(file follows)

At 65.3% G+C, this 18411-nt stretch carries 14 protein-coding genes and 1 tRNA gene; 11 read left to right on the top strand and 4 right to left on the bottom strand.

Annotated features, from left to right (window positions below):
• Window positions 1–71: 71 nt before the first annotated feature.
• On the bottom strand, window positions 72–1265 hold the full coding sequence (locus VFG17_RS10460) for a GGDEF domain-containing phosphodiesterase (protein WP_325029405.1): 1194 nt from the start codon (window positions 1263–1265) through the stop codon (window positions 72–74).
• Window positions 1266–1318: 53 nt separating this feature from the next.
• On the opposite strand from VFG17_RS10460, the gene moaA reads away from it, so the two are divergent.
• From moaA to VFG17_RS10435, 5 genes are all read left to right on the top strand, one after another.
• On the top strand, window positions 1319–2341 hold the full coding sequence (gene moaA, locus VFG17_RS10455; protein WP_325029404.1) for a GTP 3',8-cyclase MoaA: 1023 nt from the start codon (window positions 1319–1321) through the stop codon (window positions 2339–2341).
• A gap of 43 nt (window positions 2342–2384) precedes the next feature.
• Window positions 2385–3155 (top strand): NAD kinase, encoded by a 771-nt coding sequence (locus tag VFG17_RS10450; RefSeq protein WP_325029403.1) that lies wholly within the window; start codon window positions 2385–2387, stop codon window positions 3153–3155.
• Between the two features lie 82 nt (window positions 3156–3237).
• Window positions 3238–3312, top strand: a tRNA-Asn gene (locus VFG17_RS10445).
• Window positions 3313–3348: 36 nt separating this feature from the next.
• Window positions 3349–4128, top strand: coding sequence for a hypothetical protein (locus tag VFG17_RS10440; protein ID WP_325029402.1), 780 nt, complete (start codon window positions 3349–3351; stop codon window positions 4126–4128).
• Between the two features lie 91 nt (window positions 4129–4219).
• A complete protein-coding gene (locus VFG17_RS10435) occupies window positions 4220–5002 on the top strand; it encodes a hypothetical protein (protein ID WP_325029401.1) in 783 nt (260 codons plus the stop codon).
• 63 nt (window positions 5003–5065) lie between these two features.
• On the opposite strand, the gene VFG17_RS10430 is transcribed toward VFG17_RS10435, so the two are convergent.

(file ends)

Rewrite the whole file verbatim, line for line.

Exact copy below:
At 65.3% G+C, this 18411-nt stretch carries 14 protein-coding genes and 1 tRNA gene; 11 read left to right on the top strand and 4 right to left on the bottom strand.

Annotated features, from left to right (window positions below):
• Window positions 1–71: 71 nt before the first annotated feature.
• On the bottom strand, window positions 72–1265 hold the full coding sequence (locus VFG17_RS10460) for a GGDEF domain-containing phosphodiesterase (protein WP_325029405.1): 1194 nt from the start codon (window positions 1263–1265) through the stop codon (window positions 72–74).
• Window positions 1266–1318: 53 nt separating this feature from the next.
• On the opposite strand from VFG17_RS10460, the gene moaA reads away from it, so the two are divergent.
• From moaA to VFG17_RS10435, 5 genes are all read left to right on the top strand, one after another.
• On the top strand, window positions 1319–2341 hold the full coding sequence (gene moaA, locus VFG17_RS10455; protein WP_325029404.1) for a GTP 3',8-cyclase MoaA: 1023 nt from the start codon (window positions 1319–1321) through the stop codon (window positions 2339–2341).
• A gap of 43 nt (window positions 2342–2384) precedes the next feature.
• Window positions 2385–3155 (top strand): NAD kinase, encoded by a 771-nt coding sequence (locus tag VFG17_RS10450; RefSeq protein WP_325029403.1) that lies wholly within the window; start codon window positions 2385–2387, stop codon window positions 3153–3155.
• Between the two features lie 82 nt (window positions 3156–3237).
• Window positions 3238–3312, top strand: a tRNA-Asn gene (locus VFG17_RS10445).
• Window positions 3313–3348: 36 nt separating this feature from the next.
• Window positions 3349–4128, top strand: coding sequence for a hypothetical protein (locus tag VFG17_RS10440; protein ID WP_325029402.1), 780 nt, complete (start codon window positions 3349–3351; stop codon window positions 4126–4128).
• Between the two features lie 91 nt (window positions 4129–4219).
• A complete protein-coding gene (locus VFG17_RS10435) occupies window positions 4220–5002 on the top strand; it encodes a hypothetical protein (protein ID WP_325029401.1) in 783 nt (260 codons plus the stop codon).
• 63 nt (window positions 5003–5065) lie between these two features.
• On the opposite strand, the gene VFG17_RS10430 is transcribed toward VFG17_RS10435, so the two are convergent.